UN Food Agency’s Global Price Index Hits Two-Year Low in August
In August, the world price index of the United Nations food agency dropped to a new low for the past two years, reversing a slight recovery seen in the previous month. The Food and Agriculture Organization’s (FAO) index, which monitors the most globally traded food commodities, averaged 121.4 points in August, compared to a revised 124.0 for the previous month. The FAO stated on Friday that the July reading, initially reported as 123.9, had rebounded from a two-year low in June. This August figure was the lowest since March 2021, and also 24% below the all-time high reached in March 2022 following Russia’s invasion of Ukraine.
The decrease in the overall index was attributed to declines in dairy products, vegetable oils, meat, and cereals, despite an increase in FAO’s rice benchmark to a 15-year high due to Indian export restrictions, according to the agency. FAO’s cereal index slightly dropped by 0.7% from July as wheat prices fell during the northern hemisphere harvests. Meanwhile, maize (corn) experienced a seventh consecutive monthly decline, reaching a near three-year low due to a record Brazilian crop and the approaching U.S. harvest.
In contrast, the agency’s rice index surged by nearly 10% month-on-month as India’s decision in July to ban Indica white rice exports disrupted trade during a period of tight availabilities ahead of new-crop harvests, FAO stated. The sugar index of FAO rose by 1.3% month-on-month in August, placing it 34% above the level from the previous year, driven by concerns about the impact of the El Niño weather pattern on global production. Vegetable oil prices experienced a 3.1% decrease in August, while dairy prices fell by 4%, marking an eighth consecutive monthly decline, reflecting abundant supply in Oceania and reduced Chinese imports.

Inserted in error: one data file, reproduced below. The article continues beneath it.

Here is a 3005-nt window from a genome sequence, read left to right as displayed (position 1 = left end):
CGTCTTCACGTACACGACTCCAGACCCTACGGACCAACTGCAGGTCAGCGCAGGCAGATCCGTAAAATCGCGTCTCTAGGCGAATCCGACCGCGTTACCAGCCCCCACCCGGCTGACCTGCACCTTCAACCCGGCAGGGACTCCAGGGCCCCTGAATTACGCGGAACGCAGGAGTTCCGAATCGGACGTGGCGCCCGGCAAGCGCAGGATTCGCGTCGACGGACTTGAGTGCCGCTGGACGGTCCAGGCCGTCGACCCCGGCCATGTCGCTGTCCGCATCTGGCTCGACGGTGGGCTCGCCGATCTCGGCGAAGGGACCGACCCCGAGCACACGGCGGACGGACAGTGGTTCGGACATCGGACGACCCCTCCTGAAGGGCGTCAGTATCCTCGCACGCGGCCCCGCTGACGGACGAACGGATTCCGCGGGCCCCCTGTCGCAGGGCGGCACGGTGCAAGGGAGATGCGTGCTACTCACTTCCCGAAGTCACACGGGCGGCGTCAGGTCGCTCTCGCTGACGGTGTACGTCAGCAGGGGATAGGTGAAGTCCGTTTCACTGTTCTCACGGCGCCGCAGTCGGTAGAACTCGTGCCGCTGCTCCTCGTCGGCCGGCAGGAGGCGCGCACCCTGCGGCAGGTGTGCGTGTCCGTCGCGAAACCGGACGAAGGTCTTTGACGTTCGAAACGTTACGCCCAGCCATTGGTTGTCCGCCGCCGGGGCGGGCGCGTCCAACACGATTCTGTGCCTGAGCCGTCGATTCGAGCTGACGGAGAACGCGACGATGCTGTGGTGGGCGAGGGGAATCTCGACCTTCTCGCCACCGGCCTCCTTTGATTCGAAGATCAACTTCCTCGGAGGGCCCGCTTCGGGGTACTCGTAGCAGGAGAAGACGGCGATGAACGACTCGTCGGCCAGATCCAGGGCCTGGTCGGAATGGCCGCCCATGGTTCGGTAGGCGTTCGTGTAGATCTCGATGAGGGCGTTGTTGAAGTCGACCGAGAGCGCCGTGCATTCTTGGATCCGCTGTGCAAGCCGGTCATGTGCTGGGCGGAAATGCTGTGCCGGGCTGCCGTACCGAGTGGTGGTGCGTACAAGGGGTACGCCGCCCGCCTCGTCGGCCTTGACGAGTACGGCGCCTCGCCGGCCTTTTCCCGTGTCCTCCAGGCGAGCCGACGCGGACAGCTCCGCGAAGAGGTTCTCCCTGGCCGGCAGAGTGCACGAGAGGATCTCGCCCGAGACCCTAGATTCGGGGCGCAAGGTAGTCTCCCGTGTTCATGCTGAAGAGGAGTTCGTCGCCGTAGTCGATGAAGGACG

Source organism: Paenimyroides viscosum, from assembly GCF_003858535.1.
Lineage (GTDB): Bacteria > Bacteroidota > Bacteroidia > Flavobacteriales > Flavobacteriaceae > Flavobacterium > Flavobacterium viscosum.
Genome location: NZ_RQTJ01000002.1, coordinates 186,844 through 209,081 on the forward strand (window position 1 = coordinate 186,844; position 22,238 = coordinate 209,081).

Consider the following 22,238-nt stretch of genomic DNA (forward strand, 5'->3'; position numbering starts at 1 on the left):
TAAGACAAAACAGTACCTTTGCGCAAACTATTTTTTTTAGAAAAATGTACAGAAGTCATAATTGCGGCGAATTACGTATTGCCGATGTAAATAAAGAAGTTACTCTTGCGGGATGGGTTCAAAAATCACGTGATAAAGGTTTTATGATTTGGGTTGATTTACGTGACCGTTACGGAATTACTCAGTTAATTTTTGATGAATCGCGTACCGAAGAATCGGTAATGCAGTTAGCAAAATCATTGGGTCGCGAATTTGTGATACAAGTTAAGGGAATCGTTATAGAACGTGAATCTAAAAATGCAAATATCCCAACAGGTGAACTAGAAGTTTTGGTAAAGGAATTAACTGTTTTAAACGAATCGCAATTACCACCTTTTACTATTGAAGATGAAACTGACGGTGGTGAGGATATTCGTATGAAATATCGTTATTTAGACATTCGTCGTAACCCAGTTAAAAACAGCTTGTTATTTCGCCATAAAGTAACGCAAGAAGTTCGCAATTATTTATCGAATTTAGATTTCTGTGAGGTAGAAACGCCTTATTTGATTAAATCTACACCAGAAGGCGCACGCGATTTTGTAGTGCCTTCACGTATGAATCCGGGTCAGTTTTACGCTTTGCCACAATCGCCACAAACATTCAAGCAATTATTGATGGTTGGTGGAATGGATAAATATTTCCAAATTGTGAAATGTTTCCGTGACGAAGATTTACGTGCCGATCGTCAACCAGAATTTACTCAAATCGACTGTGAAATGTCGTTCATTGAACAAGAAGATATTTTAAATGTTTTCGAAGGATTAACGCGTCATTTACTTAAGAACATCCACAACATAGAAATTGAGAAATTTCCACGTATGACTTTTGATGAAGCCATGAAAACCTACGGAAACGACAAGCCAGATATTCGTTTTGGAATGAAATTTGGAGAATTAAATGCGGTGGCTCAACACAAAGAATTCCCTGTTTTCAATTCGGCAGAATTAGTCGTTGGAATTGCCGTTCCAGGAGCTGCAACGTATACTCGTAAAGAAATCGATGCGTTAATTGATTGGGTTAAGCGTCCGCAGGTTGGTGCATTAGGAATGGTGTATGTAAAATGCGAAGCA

In a separate report on cereal supply and demand, the FAO predicted world cereal production for this year to be 2.815 billion tonnes, a slight drop from a prior estimate of 2.819 billion. Nonetheless, the latest forecast was an increase of 0.9% from 2022 and matched the record output from 2021, according to the FAO. The downward revision primarily resulted from a reduction in projected wheat output due to dry weather affecting Canada and the European Union, and heavy rainfall affecting Chinese crops, as reported by FAO.